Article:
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THE CAST:
Wodehouse, P.G. (1881-1975), creator of Jeeves & Wooster
Milne, A.A. (1882-1956), creator of Winnie-the-Pooh


THE SETTING:
Britain, France, and the United States between the late-19th and mid-20th centuries.


THE STORY:
English writers Alan Alexander Milne and Pelham Grenville Wodehouse were born three months apart. They both went to public schools in London - Milne to Westminster, Wodehouse to Dulwich - and they became close friends in the early 1920s. They joined financial forces to invest in Ian Hay's dramatization of Wodehouse's novel A Damsel in Distress in 1928, by which A.A. MILNE time they were both successful comic writers.

Milne and Wodehouse were both described as literary swells, high earners, kings of light entertainment - Wodehouse with his books and librettos, Milne with smash hit plays like Mr. Pim Passes By.

Milne was far more serious than Wodehouse. As time went on, Milne became highly regarded for his children's books, including Winnie-the-Pooh and The House at Pooh Corner. Wodehouse was esteemed for his steady stream of brilliant comic novels written in a style he had been honing from an early age. The prospect of being remembered as only a children's author didn't sit well with Milne. What's more, it became clear that Wodehouse was getting a reputation as a visionary.

There was one notable area where Milne and Wodehouse also parted company - politics. Milne, regarded himself as an intellectual and was a pacifist. In 1934 he wrote a denunciation of war titled Peace with Honour. He also wrote pamphlets and letters to the media on the political situation. But when the Second World War started, Milne became a vociferous patriot.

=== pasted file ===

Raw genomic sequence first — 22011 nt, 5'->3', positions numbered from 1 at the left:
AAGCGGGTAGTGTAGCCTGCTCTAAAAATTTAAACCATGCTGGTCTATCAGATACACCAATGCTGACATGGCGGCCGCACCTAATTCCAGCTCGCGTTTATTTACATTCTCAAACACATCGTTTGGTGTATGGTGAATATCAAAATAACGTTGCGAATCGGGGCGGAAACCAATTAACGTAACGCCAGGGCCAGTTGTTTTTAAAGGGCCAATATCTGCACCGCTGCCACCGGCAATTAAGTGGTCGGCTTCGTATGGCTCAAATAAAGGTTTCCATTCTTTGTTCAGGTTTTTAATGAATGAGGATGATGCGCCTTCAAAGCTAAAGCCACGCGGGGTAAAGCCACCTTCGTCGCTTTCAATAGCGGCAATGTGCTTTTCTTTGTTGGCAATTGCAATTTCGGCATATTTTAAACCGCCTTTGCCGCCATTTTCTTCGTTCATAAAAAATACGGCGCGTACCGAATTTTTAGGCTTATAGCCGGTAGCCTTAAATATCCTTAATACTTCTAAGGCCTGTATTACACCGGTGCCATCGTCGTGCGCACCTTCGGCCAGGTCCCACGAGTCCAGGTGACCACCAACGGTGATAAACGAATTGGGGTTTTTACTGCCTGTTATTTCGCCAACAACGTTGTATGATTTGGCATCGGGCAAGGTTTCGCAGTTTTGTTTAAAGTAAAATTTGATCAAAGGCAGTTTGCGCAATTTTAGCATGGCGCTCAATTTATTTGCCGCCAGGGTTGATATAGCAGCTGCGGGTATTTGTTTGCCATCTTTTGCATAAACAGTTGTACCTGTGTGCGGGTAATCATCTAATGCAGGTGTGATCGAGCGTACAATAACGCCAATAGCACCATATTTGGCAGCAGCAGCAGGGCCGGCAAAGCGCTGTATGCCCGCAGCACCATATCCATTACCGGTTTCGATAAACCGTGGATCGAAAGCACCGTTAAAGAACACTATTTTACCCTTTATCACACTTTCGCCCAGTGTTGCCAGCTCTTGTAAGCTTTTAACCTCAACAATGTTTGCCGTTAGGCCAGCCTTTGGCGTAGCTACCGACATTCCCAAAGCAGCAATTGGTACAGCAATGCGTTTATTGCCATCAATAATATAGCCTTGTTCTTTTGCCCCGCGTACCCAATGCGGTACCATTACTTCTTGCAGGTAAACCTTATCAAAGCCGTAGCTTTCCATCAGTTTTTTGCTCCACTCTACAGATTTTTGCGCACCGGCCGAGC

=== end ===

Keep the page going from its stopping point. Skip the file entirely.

Wodehouse showed little interest in current political events. He and his wife were living in France in 1940 when the German army invaded. They were interned. Two German friends from Hollywood persuaded Wodehouse to broadcast for the German propaganda machine. He agreed on the promise of being released afterwards. The British were outraged. Wodehouse was bewildered. His radio talks had in fact poked fun at the Germans. After the war he retreated to America, never to return to England.

In the wake of the broadcasts, Milne took Wodehouse to task in a sneering letter to the Daily Telegraph. The letter was full of barbed wit and venom and deeply upset Wodehouse's friends and supporters. It also had the effect of reducing sales of Wodehouse's books and having him banned from the BBC.

Wodehouse had his allies, one of whom was George Orwell, but popular opinion ran against him. Still, he was not a man to bear grudges and over time forgave Milne.

Times change. In the 1980s, American writer Benjamin Hoff helped re-elevate Milne's reputation by describing in The Tao of Pooh (and then The Te of Piglet) how Milne's Pooh books could be used to explain the basic tenements of Taoism. In Milne's day, there had been criticisms of his work, particularly when it was compared to J.M. Barrie's Peter Pan and Kenneth Grahame's Wind in the Willows. At the time, Milne's writings seemed dated but no longer. He again takes his place on an equal footing with Wodehouse.